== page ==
Firms have a continuing obligation to ensure they have qualifying insurance in place at all times or face closure within 30 days of expiry of the last policy. With the closure of the Assigned Risks Pool (ARP), the Extended Indemnity Period (EIP) was introduced in October 2013 as a mechanism to extend the time within which firms can seek to secure qualifying insurance.

Firms unable to obtain professional indemnity insurance (PII) cover within 30 days will enter the cessation period (CP). They must notify the SRA and their participating insurer within five business days that they have entered the EIP and if they have entered the CP. During the 60-day CP, firms are not permitted to take on new work but are permitted to continue to work for existing clients while closing their business in an orderly manner. They can continue to try to secure PII cover to avoid closure before the 60 days' CP are up.

See more information on the extended indemnity period.

Currently, the most objective measure of a firm's financial security is their rating. The existence of a rating indicates that the firm has been assessed by an independent rating agency. Unrated insurers are an unknown quantity. They have not been subject to independent scrutiny from a ratings agency. The implementation of Solvency II on 1 January 2016 will introduce consistent capital adequacy requirements for insurers across the EU with the aim of enhancing policy holder protection.

Variable renewal dates were introduced as of 1 October 2013. Firms are no longer tied to the 1 October common renewal date for their PII nor to 12-month duration policies.

On 7 May 2014, the SRA published consultation documents proposing wide-ranging reforms to the current client financial protections. The SRA stated that it intended to seek final approval by early August 2014 with the intention that new terms come into effect on 1 October 2014 with the new Participating Insurer Agreement.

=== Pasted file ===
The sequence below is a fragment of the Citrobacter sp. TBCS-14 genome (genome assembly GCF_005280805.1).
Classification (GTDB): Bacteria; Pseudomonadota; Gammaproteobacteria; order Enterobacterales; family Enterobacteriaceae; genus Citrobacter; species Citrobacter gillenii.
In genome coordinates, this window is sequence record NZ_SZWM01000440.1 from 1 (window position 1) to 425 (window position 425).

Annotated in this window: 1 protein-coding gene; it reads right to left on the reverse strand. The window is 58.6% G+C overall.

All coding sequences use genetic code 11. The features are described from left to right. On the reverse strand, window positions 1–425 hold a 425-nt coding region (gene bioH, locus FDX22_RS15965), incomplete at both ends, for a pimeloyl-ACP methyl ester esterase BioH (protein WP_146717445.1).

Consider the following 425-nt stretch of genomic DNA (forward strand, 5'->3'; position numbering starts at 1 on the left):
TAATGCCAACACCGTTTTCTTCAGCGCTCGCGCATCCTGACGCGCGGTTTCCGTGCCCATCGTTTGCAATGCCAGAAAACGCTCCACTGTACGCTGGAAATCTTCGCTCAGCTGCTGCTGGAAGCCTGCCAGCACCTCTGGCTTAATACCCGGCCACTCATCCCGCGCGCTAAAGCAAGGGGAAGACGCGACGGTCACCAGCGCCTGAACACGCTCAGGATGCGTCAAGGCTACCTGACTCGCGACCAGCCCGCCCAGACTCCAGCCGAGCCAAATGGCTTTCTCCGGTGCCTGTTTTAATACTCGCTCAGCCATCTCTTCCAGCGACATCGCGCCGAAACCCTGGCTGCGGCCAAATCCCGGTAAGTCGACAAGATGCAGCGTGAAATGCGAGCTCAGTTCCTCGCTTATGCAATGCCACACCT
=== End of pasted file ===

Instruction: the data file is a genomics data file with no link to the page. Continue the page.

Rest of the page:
On 14 July 2014, the SRA put in an application to the Legal Services Board (LSB) for a reduced compulsory PII level of cover to £500,000 and the introduction of a new outcome which requires firms to assess and purchase an appropriate level of PII. As the LSB was still considering the application, on 11 September the SRA renewed the previous year's Participating Insurer Agreement and on 18 September, it issued the list of participating insurers as of 1 October 2014.

Following two extensions for its decision, the LSB published its decision on 26 November 2014 rejecting the £500,000 proposal but approving the new Outcome, which came into effect on 1 April 2015.

On 19 March 2015, the SRA's reported that 39 firmed had entered the EIP, in contrast to 287 which had done so in 2013. The SRA stated that most of the 39 firms were in the process of orderly closure, merger or acquisition, while a handful had successfully obtained cover; it was investigating only two firms which did not appear to have valid insurance.

See more on the SRA website.

To ease the burden of the renewal process through having to fill in more than one proposal form seeking much the same core information, and to help firms shop around for competitive quotes, in 2012 the Law Society produced a common proposal form. Although some insurers and brokers were supportive, a pilot study showed that usage of the composite form was low. This was attributed in part to the fact that firms were required to provide supplementary information before a final quotation could be issued.


The Law Society of England and Wales is the independent professional body, established for solicitors in 1825, that works globally to support and represent its members, promoting the highest professional standards and the rule of law.